Exploring Antibiotic Resistance




  • Infectious disease differs from other diseases (for example, genetic and lifestyle diseases) in that it is caused by invasion by a pathogen and can be transmitted from one host to another (ACSBL116) 

  • Pathogens include prions, viruses, bacteria, fungi, protists and parasites (ACSBL117) 
  • Pathogens have adaptations that facilitate their entry into cells and tissues and their transmission between hosts; transmission occurs by various mechanisms including through direct contact, contact with body fluids, and via contaminated food, water or disease­-specific vectors (ACSBL118) 


The discovery of Penicillin was a major game-changer for the human race in the twentieth century. With the sudden discovery of antibiotics, we gained a weapon against an invisible enemy. Since that first discovery of Penicillin, many other antibiotics have been developed for use against the broad range of pathogenic microbes; each with their strengths and weaknesses. Unfortunately, this weapon has become blunted from overuse in the past decades; leading to antibiotic resistance.

In this practical, students will investigate a selection of antibiotics and observe the efficacy of each against E. coli. Students will gain experience in aseptic technique. Furthermore, students will have the opportunity to understand susceptibility, resistance and inhibition as the words relate to microbes and antimicrobials. They will also gain an understanding that antibiotics are not universal - one that works against one species of bacteria may not work against another.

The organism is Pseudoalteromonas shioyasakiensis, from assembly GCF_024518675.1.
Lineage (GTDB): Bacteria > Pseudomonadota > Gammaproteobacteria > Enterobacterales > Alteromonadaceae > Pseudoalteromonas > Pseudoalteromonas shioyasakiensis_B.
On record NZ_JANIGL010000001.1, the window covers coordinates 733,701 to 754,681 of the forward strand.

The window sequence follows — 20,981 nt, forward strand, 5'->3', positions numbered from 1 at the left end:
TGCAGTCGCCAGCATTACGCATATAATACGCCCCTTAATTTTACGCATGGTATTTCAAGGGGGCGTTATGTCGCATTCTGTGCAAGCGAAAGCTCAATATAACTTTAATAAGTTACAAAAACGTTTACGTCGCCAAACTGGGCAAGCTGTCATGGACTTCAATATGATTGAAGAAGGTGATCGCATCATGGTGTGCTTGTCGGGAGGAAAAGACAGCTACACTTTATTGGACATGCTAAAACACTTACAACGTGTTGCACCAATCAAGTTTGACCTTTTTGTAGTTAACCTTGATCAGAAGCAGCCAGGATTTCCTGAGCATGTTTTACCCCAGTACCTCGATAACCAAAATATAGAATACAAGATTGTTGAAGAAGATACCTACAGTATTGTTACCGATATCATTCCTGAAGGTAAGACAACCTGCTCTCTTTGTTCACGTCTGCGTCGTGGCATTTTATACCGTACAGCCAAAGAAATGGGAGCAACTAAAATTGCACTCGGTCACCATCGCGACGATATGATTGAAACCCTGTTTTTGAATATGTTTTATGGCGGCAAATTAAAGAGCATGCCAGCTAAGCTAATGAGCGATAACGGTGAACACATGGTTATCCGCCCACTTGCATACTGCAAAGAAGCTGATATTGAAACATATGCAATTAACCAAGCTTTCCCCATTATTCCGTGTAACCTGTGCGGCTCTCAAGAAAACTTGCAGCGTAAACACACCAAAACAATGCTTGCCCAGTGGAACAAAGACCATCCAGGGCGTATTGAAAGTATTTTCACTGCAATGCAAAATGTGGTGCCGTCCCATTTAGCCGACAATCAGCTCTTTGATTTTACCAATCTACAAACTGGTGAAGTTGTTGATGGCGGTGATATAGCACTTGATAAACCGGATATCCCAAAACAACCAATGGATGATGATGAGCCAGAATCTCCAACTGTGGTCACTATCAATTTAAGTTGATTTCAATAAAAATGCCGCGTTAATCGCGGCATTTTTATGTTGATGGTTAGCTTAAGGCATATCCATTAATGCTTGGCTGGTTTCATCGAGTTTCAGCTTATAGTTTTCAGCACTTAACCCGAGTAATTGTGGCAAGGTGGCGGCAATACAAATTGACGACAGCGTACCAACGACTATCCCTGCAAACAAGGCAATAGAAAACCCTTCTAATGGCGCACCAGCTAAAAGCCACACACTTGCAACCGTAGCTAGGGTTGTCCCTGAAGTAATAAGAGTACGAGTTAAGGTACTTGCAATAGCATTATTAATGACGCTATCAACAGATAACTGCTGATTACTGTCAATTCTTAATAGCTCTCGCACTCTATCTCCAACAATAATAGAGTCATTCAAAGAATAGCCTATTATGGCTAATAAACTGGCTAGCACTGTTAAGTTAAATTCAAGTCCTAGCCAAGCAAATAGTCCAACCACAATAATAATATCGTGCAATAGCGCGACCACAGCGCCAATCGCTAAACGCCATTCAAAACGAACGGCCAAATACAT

• Aliquot the bacteria into the appropriate number of sterile vials.
  • Using sterile petri dishes or vials, separate the discs by antibiotic type. Label them for easy identification. 
  • Distribute the bacteria and antibiotic discs to each student or group to avoid contamination between groups.


  1. Use aseptic technique - wipe your bench down with 70% Alcohol and keep your work near the Bunsen burner to take advantage of the updraught the flame will create to waft potential contaminants away from your materials.
  2. On the bottom of one of your agar plates, use a marker to divide it into four segments. Label the segments A, B, C and P. Remember to put your name and date on the plate.
  3. The other plate will be your control. Name and date this plate also. 
  4. Using your sterile pipette, aliquot about 0.5mL of the bacterial broth onto each of your plates and use the spreader to cover the plates evenly. If you are using a glass spreader, pass it through the flame of the Bunsen burner before each use.
  5. Wait 10-15 minutes before placing disc on plate to ensure bacteria has a chance to grow. 
  6. Flame your forceps and pick up one of the antibiotic discs. 
  7. Place it in approximately the middle of the appropriate segment of your divided plate and push (very gently) with the forceps to help it stay in place. 
  8. Repeat for each disc, flaming the forceps between each disc.
  9. Your plates will be incubated for 24 hours at 37°C, upside down so that the agar is at the top. 
  10. Measure the diameter of any zones of inhibition.


After a period of 24 hours, the control plate should have an even lawn of bacteria over the surface, while the experiment plate should show a lawn over most of the plate except for rings around the Ampicillin and Chloramphenicol discs (the zones of inhibition). Included below is a guide of the expected results and diameters.